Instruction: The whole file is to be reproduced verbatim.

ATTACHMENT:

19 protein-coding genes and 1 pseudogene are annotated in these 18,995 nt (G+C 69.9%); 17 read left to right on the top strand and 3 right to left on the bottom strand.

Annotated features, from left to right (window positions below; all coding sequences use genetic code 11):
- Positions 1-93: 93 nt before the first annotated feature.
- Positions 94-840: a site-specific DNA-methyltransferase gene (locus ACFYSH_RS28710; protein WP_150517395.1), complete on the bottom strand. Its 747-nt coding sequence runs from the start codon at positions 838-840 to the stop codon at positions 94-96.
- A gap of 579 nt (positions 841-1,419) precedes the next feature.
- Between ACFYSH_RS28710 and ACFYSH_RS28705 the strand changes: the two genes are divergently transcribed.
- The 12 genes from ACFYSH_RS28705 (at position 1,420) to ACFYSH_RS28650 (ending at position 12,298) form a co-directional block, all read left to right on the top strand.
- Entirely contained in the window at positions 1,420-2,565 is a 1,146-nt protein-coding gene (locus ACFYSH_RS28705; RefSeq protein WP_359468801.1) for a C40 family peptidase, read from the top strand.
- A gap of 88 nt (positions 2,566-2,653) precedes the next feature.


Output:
19 protein-coding genes and 1 pseudogene are annotated in these 18,995 nt (G+C 69.9%); 17 read left to right on the top strand and 3 right to left on the bottom strand.

Annotated features, from left to right (window positions below; all coding sequences use genetic code 11):
- Positions 1-93: 93 nt before the first annotated feature.
- Positions 94-840: a site-specific DNA-methyltransferase gene (locus ACFYSH_RS28710; protein WP_150517395.1), complete on the bottom strand. Its 747-nt coding sequence runs from the start codon at positions 838-840 to the stop codon at positions 94-96.
- A gap of 579 nt (positions 841-1,419) precedes the next feature.
- Between ACFYSH_RS28710 and ACFYSH_RS28705 the strand changes: the two genes are divergently transcribed.
- The 12 genes from ACFYSH_RS28705 (at position 1,420) to ACFYSH_RS28650 (ending at position 12,298) form a co-directional block, all read left to right on the top strand.
- Entirely contained in the window at positions 1,420-2,565 is a 1,146-nt protein-coding gene (locus ACFYSH_RS28705; RefSeq protein WP_359468801.1) for a C40 family peptidase, read from the top strand.
- A gap of 88 nt (positions 2,566-2,653) precedes the next feature.